A new site to learn about college admissions parent-to-parent.
by Anne Vaccaro Brady
Helping your teenager find the right college is daunting and stressful, but ultimately rewarding. By “right” I mean the school where your son or daughter will be successful and happy and able to mature, which may not be the one that impresses your neighbors. College is just as much about growing as a person as it is about receiving an education.
On this blog I hope to help you through the admissions process, parent-to-parent. As someone who graduated from college over 25 years ago, I learned early on that applying to college is different now. But I survived the experience and so will you.
What you’ll find here is a realistic approach from a parent who understands what you’re going through. My husband and I didn’t hire professional college coaches. Our kids told us upfront that they weren’t interested in attending an Ivy League school, and as parents, we tried to go into the process with an open mind. We didn’t place any restrictions on the colleges our kids could choose from.
My daughter is now a sophomore at a large public university out-of state (my son a high school senior with acceptances in hand). When she began high school, college and potential careers became a more frequent topic of casual conversation—like during dinner and car rides to dance class or from track practice.
We also started touring colleges informally, something I highly recommend. Our family vacations usually included a walk around a campus in the area. The idea was to get our kids comfortable with the differences in scale and scope of college compared to their current school. They also saw that no two colleges look alike. When it was time to take a real tour, we hoped they wouldn’t be too overwhelmed by the experience and could actually focus on some of the information the tour guide was sharing.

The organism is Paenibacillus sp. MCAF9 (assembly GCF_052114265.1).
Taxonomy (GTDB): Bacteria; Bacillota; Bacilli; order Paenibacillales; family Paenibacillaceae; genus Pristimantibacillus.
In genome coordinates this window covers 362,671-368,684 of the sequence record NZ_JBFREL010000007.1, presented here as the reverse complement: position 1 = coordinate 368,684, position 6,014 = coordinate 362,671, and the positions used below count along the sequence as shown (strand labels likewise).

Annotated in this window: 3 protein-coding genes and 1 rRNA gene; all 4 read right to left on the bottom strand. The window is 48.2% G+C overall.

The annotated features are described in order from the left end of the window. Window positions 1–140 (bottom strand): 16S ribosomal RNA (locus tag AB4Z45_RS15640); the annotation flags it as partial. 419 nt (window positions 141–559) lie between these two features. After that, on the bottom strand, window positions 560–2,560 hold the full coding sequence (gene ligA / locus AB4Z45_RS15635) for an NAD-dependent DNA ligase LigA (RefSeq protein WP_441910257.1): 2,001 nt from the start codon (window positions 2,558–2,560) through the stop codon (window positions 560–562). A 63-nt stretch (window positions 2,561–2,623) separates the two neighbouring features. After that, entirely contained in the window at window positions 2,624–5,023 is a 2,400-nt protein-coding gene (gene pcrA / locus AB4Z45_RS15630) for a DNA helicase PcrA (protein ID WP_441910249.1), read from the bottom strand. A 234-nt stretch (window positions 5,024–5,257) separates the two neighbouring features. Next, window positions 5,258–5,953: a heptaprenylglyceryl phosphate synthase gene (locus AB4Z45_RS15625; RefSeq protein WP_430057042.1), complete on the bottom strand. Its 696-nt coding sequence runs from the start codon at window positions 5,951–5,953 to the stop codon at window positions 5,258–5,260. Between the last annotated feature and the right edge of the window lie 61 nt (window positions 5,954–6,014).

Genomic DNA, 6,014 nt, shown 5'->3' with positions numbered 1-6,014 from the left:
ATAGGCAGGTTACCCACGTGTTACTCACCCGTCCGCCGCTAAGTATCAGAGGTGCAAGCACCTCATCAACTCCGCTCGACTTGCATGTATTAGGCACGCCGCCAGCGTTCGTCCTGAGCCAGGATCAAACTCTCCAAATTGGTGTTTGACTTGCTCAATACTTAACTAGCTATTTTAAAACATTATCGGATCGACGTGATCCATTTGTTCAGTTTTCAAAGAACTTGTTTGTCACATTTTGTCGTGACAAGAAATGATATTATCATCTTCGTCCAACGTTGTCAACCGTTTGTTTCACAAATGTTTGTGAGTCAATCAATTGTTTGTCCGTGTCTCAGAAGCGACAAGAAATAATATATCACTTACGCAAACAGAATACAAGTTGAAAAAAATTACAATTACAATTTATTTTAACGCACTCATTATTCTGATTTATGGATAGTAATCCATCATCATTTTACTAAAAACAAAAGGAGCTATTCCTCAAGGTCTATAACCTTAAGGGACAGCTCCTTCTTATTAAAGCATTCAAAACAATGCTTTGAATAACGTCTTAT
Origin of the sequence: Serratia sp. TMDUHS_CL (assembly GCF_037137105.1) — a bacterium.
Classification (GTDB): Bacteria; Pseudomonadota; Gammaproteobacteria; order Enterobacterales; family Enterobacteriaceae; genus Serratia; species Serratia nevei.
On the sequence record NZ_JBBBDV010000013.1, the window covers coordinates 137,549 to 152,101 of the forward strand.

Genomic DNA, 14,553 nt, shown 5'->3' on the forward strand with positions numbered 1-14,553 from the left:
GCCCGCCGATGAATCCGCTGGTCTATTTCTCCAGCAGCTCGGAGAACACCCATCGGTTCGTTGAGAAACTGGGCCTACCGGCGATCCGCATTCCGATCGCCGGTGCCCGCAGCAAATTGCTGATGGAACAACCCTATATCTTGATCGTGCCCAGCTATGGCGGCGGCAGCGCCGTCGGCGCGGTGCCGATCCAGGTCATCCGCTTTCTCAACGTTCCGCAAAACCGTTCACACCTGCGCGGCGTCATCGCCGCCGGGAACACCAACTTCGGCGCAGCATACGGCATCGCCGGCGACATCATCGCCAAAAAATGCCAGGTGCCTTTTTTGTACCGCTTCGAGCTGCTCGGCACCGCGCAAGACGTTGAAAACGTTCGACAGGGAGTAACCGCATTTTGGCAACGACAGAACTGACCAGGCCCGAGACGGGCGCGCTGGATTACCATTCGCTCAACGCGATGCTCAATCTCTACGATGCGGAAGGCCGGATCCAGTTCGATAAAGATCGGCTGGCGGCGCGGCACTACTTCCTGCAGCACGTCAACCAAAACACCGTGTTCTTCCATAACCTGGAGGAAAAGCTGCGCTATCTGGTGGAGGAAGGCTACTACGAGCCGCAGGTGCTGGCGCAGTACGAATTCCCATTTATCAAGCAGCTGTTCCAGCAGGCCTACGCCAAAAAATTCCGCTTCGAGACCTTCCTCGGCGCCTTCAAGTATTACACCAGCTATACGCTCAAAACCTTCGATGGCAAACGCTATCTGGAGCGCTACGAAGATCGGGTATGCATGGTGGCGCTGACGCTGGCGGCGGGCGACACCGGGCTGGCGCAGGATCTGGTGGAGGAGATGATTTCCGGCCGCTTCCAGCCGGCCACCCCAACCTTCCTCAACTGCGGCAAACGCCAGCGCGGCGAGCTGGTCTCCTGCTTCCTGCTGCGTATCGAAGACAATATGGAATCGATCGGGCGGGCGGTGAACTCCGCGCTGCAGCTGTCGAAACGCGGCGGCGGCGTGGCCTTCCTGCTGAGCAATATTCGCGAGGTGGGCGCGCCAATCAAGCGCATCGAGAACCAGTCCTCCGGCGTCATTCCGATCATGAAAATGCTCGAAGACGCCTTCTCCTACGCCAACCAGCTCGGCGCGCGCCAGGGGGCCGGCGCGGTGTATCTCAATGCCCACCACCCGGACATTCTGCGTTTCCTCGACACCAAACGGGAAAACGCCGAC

By the time my daughter’s sophomore year came around, I felt a new level of anxiety. Scary stories about low acceptance rates, expensive tuition, complicated applications, etc. began to creep up on me. At the time, I worked in public relations at a nearby state college where this information was too easily accessible—online, through newspapers, professional journals, college guides and special issue magazines. I needed another approach.
That’s when I started asking questions. I talked to my friend Laurie, whose daughter was pre-med at Harvard. I picked the brain of my friend Debbie, whose daughter is a year older than mine and was in the midst of college tours. I spoke with anyone I knew who had a kid in college. At work, I asked the students I met about their majors and how they picked our college. Later on in the process, I went downstairs to the Admissions Director and asked a bunch more questions.
So in this blog I’d like to share what I’ve learned. Everything from when to start looking to how to create a list of colleges; from picking a topic for that elusive essay to what to expect on a college tour. I’ll also cover what happens after your student has been accepted to college and how to deal with the empty bedroom. I worried and stressed more than I needed to, but I hope to help you avoid some of that same anxiety.
As you prepare for this journey, I offer this advice: listen to your teen, develop your motivational skills and understand that this is an experience best taken together. Don’t worry, I’ll be along for the ride, too, if you need me.